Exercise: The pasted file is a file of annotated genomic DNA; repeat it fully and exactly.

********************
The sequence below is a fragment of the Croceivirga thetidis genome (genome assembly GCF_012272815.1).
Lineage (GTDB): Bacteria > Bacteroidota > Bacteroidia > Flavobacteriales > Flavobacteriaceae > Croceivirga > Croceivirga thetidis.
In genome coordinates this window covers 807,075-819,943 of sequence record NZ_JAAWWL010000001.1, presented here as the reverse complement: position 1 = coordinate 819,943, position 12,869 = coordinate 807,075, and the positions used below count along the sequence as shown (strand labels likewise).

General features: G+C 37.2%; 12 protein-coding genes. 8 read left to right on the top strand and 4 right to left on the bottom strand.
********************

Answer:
The sequence below is a fragment of the Croceivirga thetidis genome (genome assembly GCF_012272815.1).
Lineage (GTDB): Bacteria > Bacteroidota > Bacteroidia > Flavobacteriales > Flavobacteriaceae > Croceivirga > Croceivirga thetidis.
In genome coordinates this window covers 807,075-819,943 of sequence record NZ_JAAWWL010000001.1, presented here as the reverse complement: position 1 = coordinate 819,943, position 12,869 = coordinate 807,075, and the positions used below count along the sequence as shown (strand labels likewise).

General features: G+C 37.2%; 12 protein-coding genes. 8 read left to right on the top strand and 4 right to left on the bottom strand.